Rapid MR imaging is an accurate means of diagnosing pediatric appendicitis when considering multiple diagnostic criteria, according to a study published in Pediatric Radiology.
Researchers from Oregon Health & Science University in Portland sought to determine the accuracy of rapid MR imaging without contrast agents or sedation as a modality for evaluating pediatric appendicitis.
Ninety-seven subjects were included in the study; 98 rapid MR imaging examinations were performed. The children were aged 4 to 18 years old and were investigated for suspicion of appendicitis. The researchers compared MRI results to clinical outcomes. Receiver operating characteristic (ROC) curves were used to determine cut-points for appendiceal diameter and wall thickness for optimization of predictive power, and the researchers calculated area under the curve (AUC) as a measure of test accuracy.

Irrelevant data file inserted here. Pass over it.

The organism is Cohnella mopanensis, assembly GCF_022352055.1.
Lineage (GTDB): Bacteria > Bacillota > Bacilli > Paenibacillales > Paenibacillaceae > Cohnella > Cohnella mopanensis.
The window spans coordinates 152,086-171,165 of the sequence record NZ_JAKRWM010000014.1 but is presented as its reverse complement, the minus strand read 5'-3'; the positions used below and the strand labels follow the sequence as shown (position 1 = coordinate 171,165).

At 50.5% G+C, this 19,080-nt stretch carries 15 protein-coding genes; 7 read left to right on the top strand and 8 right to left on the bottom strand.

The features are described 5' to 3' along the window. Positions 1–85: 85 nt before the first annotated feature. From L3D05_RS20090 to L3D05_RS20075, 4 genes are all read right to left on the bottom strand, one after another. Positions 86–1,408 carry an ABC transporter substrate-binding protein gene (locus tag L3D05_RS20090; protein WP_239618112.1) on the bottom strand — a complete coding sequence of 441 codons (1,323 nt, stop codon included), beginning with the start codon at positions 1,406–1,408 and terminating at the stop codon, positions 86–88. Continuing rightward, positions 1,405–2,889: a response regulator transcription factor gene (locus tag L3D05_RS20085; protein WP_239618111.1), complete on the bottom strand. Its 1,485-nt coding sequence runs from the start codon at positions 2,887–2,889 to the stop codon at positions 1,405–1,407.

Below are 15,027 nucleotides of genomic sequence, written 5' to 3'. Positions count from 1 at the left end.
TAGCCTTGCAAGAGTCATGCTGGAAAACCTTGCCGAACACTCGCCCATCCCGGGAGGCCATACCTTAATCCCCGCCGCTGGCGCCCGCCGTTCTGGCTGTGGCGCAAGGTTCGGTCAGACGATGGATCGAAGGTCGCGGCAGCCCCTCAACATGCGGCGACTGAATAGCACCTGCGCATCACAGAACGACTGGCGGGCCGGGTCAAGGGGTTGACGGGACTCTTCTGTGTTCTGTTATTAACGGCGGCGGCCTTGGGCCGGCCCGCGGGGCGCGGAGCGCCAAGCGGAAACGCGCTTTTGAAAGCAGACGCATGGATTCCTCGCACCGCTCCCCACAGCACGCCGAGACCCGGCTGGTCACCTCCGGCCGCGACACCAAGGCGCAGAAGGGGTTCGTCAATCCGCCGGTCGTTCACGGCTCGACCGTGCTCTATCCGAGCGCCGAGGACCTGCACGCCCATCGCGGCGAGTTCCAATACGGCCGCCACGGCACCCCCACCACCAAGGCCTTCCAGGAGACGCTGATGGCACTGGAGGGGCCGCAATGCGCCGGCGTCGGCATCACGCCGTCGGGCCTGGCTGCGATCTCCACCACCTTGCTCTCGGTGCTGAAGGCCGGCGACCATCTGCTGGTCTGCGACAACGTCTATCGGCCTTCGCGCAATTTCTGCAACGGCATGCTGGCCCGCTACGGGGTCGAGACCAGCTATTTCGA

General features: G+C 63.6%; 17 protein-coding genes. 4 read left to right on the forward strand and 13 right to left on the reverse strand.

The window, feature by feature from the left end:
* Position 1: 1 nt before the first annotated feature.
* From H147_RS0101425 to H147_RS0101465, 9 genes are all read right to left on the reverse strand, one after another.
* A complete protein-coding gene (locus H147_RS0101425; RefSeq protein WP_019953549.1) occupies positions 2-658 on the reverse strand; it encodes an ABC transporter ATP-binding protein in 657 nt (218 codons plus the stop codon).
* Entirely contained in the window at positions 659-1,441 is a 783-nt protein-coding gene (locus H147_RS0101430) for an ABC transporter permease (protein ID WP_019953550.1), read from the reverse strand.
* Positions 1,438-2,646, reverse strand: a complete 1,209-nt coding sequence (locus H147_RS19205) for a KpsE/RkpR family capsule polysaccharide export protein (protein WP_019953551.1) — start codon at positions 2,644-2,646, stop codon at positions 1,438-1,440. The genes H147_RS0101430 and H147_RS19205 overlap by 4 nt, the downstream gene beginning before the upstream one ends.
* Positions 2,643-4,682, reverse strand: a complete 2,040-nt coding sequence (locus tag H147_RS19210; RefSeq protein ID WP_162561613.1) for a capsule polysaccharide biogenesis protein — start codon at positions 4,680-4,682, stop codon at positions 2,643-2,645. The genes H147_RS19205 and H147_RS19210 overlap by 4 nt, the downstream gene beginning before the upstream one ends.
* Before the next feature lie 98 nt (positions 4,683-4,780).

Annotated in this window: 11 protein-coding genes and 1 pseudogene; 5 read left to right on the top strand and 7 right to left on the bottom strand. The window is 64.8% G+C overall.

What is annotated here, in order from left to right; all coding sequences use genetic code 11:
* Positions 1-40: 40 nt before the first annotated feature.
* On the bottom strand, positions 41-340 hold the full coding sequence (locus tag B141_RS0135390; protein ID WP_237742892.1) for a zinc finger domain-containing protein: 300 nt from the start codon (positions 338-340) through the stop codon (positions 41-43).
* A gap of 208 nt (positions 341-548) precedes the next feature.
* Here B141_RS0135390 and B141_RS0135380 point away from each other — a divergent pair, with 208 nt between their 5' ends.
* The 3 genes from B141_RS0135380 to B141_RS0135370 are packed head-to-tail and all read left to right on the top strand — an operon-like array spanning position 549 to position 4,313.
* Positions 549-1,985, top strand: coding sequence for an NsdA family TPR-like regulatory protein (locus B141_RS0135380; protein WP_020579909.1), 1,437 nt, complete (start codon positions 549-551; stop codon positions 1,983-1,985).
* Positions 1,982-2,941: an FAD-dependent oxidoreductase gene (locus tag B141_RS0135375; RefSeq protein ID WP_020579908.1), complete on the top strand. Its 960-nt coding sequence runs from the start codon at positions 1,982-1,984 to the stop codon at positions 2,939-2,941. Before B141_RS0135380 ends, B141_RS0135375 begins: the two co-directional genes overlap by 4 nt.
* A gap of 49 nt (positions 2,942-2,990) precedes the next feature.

The results showed that MR imaging had a 94% sensitivity, 95% specificity, 91% positive predictive value, and 97% negative predictive value for detecting appendicitis. Optimal cut-points for appendiceal diameter was 7 mm or more, and for wall thickness, 2 mm or more. Independently, the cut-points produced sensitivities of 91% and 84% and specificities of 84% and 43%. The researchers noted that presence of intraluminal fluid (30/33) or localized periappendiceal fluid (32/33) showed a significant association with acute appendicitis, with sensitivities of 91% and 97% and specificities of 60% and 50%. For examinations in which the appendix was not identified by one or both reviewers (23/98), the clinical outcome was negative.
The researchers concluded that rapid MR imaging without contrast agents or sedation is accurate for diagnosis of pediatric appendicitis when multiple diagnostic criteria are considered in aggregate.